SALEM Residents will miss shopping at Ames
One shopper said she'll miss Ames' layaway plan.
SALEM -- Irene Lindquist of Columbiana is sorry to see the Ames store here closing, but she is taking the opportunity to hunt for bargains.
Not only is the Salem Ames slated for shutdown in coming weeks but so are the other three Ames stores in the area, located in East Liverpool, Champion and Liberty.
On Friday, Lindquist was at the Salem store, located in Salem Plaza on East State Street, to look for good prices on back-to-school items.
Her disappointment in the discount retailer's closing was echoed by other Ames customers.
"I like to shop here," Marge Hrvatin of Salem said. "They have a lot of variety. We need more stores, not less."
"We'll miss it," said Ron McFarland of Salem. "It's handy, and it's a nice place to shop."
A Wal-Mart is expected to open in coming months along East State Street.
The problem with Wal-Mart, McFarland said, is its size, which can make things hard to find. There's also those "big, long lines," he said.
Jody Juillerat of Leetonia said Ames is convenient and she likes its layaway plan.
"I've shopped here for years," said Jean Kline of Lisbon.
When Wal-Mart opens, she'll go there instead.
"I have no choice; there's nothing in Lisbon," Kline added.
Margie Kampfer, executive director of the Salem Area Chamber of Commerce, said she suspects the Ames store in Salem won't stay empty for long.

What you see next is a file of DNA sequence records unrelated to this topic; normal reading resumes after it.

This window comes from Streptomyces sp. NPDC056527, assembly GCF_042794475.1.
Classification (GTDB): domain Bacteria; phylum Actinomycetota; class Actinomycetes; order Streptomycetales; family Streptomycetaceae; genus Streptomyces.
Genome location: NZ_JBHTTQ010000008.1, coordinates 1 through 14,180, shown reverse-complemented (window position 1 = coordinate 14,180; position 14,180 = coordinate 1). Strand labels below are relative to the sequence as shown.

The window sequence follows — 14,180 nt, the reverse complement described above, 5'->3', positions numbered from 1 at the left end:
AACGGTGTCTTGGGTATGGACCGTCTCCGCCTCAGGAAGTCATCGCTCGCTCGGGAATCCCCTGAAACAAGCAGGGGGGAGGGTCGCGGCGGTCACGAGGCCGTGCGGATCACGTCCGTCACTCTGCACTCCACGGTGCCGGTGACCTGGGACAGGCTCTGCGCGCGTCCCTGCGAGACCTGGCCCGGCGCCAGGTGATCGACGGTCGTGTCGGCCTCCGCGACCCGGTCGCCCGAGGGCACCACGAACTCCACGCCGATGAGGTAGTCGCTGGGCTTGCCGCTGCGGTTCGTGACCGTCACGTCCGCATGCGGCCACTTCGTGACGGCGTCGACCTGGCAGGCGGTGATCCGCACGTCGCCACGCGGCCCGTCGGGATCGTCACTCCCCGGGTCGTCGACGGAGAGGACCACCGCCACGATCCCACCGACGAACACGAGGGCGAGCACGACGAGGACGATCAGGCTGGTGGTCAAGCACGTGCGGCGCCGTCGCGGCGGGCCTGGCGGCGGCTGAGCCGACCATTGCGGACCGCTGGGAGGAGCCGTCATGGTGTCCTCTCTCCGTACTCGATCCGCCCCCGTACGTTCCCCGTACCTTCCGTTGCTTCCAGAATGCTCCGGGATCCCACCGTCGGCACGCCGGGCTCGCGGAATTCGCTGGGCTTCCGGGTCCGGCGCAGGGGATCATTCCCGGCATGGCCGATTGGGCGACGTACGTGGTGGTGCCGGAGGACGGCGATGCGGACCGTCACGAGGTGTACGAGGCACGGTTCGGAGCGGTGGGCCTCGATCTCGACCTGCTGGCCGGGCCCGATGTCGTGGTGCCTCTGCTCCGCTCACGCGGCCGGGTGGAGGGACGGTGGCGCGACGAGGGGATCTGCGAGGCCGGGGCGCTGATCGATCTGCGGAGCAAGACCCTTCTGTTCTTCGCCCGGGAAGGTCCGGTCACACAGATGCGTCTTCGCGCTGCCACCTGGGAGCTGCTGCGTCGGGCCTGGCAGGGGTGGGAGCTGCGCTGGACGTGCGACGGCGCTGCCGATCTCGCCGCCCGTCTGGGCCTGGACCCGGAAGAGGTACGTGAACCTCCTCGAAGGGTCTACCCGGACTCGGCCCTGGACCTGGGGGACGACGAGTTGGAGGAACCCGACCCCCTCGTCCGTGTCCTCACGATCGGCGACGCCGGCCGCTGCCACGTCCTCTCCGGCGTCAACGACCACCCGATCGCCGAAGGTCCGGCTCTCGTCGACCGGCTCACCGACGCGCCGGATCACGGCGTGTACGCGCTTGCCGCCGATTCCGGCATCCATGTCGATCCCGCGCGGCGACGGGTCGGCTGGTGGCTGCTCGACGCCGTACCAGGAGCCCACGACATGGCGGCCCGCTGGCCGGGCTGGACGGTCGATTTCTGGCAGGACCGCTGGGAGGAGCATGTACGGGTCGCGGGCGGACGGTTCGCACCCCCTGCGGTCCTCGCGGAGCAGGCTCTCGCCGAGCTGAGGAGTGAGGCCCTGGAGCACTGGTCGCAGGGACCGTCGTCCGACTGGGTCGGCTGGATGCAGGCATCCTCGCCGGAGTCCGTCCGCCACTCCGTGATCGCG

The location is a good one, especially with Wal-Mart coming to the area, Kampfer said.
Businesses like to be near Wal-Mart because they feel it draws customers, she explained.
Going-out-of-business sales are expected to start Sunday at all 327 of Ames' remaining stores nationwide.
By mid-October, the only thing left will be green-and-white signs over empty storefronts.
"This is a wrenching decision but the right course to take," said Chairman and Chief Executive Officer Joseph R. Ettore. "Continued soft sales, combined with tightening terms and slower shipments from our suppliers, have reduced our funds availability below critical levels."
An estimated 21,500 people still work for Ames, which has been closing unprofitable stores since filing for Chapter 11 bankruptcy reorganization in August 2001.
As recently as last month, the Connecticut-based retailer continued to try to come up with new ideas to bring shoppers in.
A "Dollar Bargains" program was rolled out, offering everything from toys to picture frames and cleaning supplies, all priced at $1 each.